Missouri Recycling Economic Information Study
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The recycling of materials is not new, recycling was an element of the war effort during World War II, for example, and recycling has continued in some sectors without active government involvement. Recycling became more prominent in the 1970s and 80s first because of environmental concerns, and later due to the decline in landfill capacity. These concerns culminated in the passage of SB 530 in 1990. The act strengthened the regulations of landfills, authorized the creation of solid waste management districts, and encouraged recycling of newsprint, batteries and tires, and other products. The resulting recycling activities produce indirect benefits, such as the reduction of environmental degradation caused by illegally disposed waste, including vehicle batteries and tires, but recycling activities also produce economic benefits over and above environmental benefits. This study is designed to explore these economic benefits of recycling in the state of Missouri. The study examined four business sectors, recycling collection, recycling processing, recycling manufacturing, and reuse and remanufacturing. The four business sectors are subdivided into 26 business categories. See Table 1 and Appendix A for a description of the business categories. Data gathered from the mail survey were used in 11 business categories, a derivation based on industry data for 2 categories, and existing data were drawn from the NAICS for the remaining 13 categories. The approach used here was designed to be comparable to the United States Recycling Economic Information Study (USREIS) and the several state studies that have replicated that study.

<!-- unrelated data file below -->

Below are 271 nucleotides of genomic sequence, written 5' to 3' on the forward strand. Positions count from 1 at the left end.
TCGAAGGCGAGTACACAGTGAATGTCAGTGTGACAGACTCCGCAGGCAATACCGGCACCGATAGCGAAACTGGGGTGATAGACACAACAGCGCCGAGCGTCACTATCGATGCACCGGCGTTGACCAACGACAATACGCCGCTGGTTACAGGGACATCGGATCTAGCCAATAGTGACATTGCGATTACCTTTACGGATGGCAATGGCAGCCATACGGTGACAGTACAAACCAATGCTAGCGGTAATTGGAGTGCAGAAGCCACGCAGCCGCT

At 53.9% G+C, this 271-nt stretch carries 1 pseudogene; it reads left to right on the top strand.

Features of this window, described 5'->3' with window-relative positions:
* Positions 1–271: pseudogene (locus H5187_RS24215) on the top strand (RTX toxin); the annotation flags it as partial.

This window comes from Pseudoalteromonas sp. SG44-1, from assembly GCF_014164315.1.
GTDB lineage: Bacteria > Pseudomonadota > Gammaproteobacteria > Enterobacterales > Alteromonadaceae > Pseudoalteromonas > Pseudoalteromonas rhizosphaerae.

Valentine, D. & Ulmer, A. (2005. Missouri Recycling Economic Information Study. Report 06-2005. Retrieved 09-30-09 from University of Missouri Columbia, Institute of Public Policy Web site: http://www.truman.missouri.edu/ipp/
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